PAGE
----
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Abstract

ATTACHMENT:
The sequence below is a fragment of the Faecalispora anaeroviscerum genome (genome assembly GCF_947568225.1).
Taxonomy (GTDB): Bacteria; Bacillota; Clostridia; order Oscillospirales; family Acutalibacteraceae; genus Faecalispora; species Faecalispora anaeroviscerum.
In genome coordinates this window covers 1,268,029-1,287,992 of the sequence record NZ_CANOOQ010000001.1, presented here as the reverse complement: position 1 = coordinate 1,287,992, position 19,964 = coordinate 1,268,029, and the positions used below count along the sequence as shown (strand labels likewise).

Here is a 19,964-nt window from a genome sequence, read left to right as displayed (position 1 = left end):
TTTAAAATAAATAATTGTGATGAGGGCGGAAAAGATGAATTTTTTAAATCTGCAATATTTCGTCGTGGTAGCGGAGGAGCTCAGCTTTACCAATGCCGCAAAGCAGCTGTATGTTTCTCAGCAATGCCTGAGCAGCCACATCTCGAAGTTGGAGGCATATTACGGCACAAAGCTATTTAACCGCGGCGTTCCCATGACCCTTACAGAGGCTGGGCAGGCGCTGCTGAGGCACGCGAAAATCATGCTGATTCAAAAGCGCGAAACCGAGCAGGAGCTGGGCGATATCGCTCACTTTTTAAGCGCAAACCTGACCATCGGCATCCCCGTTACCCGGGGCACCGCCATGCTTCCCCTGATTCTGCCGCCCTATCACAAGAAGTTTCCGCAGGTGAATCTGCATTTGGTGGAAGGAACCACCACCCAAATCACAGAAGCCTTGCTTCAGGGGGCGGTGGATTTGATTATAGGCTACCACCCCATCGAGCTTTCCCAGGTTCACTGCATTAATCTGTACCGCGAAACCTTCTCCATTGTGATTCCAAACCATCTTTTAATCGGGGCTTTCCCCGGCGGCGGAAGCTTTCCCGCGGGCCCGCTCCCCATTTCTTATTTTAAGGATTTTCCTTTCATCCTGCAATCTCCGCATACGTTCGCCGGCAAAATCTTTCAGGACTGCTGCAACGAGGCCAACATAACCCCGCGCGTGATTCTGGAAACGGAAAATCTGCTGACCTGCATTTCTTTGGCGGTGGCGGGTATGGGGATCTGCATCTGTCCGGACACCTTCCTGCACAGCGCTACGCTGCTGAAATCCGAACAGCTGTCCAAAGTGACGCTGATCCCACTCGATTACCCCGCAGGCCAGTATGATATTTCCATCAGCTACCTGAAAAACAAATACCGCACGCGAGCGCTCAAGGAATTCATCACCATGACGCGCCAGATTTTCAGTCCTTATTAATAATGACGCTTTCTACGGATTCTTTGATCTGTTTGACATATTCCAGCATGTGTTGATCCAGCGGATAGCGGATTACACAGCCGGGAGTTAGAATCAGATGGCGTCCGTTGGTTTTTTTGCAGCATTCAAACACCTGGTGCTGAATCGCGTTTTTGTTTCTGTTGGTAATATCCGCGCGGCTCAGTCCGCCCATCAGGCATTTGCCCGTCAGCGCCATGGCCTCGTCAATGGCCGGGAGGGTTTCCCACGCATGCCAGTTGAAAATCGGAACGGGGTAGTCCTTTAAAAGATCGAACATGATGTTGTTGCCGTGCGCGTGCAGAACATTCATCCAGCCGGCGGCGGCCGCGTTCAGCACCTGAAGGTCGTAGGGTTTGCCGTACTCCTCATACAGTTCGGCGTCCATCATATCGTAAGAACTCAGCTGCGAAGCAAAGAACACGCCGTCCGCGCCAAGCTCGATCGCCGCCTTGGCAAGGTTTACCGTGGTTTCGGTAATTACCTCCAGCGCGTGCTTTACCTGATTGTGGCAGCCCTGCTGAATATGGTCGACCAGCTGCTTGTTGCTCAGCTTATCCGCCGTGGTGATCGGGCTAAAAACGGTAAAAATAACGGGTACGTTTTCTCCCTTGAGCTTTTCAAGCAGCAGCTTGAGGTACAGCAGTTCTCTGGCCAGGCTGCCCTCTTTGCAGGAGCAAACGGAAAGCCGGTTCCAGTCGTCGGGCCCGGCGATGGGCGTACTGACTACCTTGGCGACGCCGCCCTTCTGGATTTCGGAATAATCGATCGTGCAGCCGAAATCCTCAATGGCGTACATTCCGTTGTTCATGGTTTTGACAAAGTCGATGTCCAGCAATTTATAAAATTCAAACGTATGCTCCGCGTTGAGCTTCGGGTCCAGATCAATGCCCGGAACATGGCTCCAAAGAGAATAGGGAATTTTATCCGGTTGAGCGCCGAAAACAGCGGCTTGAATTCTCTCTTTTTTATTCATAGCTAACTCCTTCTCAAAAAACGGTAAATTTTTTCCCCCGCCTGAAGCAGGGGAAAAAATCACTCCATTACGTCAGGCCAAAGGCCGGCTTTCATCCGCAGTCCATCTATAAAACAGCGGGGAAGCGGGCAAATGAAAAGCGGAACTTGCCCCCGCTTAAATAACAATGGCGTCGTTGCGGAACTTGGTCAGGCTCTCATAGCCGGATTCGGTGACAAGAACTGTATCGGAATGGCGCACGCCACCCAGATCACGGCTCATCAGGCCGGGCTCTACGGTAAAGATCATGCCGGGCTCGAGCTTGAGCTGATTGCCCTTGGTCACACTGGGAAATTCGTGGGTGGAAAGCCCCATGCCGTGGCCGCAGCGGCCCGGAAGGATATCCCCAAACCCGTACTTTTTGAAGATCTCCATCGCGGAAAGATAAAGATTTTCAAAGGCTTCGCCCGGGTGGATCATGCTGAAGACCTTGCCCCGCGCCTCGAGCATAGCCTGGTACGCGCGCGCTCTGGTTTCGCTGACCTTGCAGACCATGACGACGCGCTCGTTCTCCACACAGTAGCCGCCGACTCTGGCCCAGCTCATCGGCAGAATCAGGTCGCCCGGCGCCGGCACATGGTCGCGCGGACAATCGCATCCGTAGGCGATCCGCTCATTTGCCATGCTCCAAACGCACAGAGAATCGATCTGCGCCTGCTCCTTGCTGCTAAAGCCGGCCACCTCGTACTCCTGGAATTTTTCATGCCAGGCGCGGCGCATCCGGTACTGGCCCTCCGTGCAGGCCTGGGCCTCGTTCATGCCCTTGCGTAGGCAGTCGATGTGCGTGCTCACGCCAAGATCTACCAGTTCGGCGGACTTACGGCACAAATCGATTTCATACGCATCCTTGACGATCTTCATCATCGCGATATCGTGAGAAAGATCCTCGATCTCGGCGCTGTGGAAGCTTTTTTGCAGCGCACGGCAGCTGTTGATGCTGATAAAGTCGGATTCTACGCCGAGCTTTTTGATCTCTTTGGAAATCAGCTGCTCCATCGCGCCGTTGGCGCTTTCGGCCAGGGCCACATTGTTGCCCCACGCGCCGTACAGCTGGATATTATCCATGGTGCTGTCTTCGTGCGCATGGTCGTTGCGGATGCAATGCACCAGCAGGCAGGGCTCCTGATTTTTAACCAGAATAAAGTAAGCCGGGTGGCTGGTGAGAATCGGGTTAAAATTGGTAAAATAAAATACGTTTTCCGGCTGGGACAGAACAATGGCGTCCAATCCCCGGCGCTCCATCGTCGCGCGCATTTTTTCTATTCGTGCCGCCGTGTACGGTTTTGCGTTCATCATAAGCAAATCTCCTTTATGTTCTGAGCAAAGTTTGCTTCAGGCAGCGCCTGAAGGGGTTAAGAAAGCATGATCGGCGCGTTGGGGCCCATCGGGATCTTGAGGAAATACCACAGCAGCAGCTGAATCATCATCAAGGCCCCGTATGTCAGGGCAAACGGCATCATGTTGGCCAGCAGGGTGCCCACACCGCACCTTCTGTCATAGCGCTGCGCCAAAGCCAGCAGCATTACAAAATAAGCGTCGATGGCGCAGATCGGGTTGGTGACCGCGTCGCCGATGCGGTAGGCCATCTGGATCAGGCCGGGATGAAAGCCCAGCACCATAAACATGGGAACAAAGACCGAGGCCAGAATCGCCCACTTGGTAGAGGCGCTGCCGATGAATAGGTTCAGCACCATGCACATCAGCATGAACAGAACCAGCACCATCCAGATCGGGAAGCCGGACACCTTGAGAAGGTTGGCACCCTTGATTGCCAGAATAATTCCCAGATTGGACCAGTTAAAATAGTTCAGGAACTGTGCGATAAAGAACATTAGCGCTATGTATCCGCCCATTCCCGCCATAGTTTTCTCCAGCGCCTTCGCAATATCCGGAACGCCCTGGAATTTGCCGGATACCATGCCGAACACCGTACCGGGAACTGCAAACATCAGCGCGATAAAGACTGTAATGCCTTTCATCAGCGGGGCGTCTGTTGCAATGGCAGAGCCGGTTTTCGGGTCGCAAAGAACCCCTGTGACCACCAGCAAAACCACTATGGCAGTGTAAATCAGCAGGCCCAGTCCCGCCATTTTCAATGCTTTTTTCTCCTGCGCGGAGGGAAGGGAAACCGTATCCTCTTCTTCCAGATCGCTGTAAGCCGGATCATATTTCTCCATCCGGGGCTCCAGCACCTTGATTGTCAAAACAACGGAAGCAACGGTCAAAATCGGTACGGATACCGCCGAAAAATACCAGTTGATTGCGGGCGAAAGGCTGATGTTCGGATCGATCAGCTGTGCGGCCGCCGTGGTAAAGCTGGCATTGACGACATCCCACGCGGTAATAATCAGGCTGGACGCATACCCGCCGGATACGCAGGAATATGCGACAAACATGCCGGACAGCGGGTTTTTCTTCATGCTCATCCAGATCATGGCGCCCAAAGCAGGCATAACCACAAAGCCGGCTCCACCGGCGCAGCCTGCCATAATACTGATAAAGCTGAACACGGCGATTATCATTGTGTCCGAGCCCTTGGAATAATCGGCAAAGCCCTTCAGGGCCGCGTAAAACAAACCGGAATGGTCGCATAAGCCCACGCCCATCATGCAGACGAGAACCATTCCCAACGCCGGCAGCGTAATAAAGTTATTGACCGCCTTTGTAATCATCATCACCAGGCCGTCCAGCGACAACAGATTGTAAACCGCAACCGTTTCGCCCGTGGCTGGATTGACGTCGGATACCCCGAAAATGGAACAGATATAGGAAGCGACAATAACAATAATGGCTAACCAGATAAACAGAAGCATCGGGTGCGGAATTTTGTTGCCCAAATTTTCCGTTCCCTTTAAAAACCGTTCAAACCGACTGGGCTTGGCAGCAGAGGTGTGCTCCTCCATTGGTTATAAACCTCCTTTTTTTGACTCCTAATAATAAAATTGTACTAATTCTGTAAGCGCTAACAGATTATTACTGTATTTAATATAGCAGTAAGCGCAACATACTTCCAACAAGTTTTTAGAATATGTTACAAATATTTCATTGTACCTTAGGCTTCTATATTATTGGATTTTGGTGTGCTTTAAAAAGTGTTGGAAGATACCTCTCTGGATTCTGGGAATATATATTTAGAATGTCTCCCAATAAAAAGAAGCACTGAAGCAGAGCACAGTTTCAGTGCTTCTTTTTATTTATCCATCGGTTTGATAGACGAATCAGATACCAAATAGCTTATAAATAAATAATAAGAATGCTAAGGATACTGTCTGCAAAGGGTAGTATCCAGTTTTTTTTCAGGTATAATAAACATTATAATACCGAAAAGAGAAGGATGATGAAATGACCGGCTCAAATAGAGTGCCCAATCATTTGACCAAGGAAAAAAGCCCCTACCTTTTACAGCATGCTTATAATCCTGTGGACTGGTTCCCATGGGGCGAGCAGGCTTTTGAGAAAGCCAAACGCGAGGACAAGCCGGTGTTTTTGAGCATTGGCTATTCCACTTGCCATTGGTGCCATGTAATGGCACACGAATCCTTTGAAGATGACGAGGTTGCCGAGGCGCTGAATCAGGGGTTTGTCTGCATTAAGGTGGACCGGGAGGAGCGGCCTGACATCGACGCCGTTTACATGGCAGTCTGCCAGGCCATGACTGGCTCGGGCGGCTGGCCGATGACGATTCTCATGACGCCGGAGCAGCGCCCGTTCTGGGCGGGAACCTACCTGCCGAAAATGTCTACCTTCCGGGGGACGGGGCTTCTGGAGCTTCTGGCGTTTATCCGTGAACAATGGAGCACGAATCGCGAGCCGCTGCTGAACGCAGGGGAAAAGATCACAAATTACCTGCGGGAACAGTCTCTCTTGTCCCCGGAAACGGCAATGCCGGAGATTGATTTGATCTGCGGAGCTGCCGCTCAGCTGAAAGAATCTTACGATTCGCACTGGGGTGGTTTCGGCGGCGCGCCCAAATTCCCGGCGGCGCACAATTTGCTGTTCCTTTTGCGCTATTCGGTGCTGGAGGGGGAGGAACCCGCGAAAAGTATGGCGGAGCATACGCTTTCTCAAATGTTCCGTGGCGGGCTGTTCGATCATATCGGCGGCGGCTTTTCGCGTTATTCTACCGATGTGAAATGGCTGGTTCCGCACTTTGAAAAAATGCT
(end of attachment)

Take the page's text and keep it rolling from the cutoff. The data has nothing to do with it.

The activity of -emitting radionuclides is usually measured by semiconductor detectors (surface barrier or ion implanted). Overlapping and composite bands are quite common problems depending on energy differences of the radionuclides and counting source preparation. The classical approach to activity quantification is based on peak integration and, when it is used, overlapping may be overcome by a detailed study of each case, whereas composite bands can not be completely resolved. Here, spectra of the -emitting plutonium isotopes, obtained by ion implanted semiconductor detectors, have been used to compare the classical approach with a multivariate calibration method (MVC-PLS). The study is performed at environmental activity levels (0–52 dpm). The relative errors obtained for239+240Pu activity determination, using either the classical or the MVC-PLS approach with replicates, are good enough to quantify isotopes at low level activities. The distribution of relative errors is asymmetric, with a positive component for 0–10.5 dpm subset, in the classical approach whereas it is more symmetric in the MVC-PLS method. The results show that the classical approach depends on peak overlap, whereas the MVC does not. As a whole, MVC is a more robust method than the classical approach. Composite bands were studied using the239Pu–240Pu mixture; the MVC approach did not allow individual quantification due to the lack of signal reproducibility. This instability does not affect the regular integration procedures but it is important in the deconvolution processes. The lack of reproducibility is related to the source preparation process.

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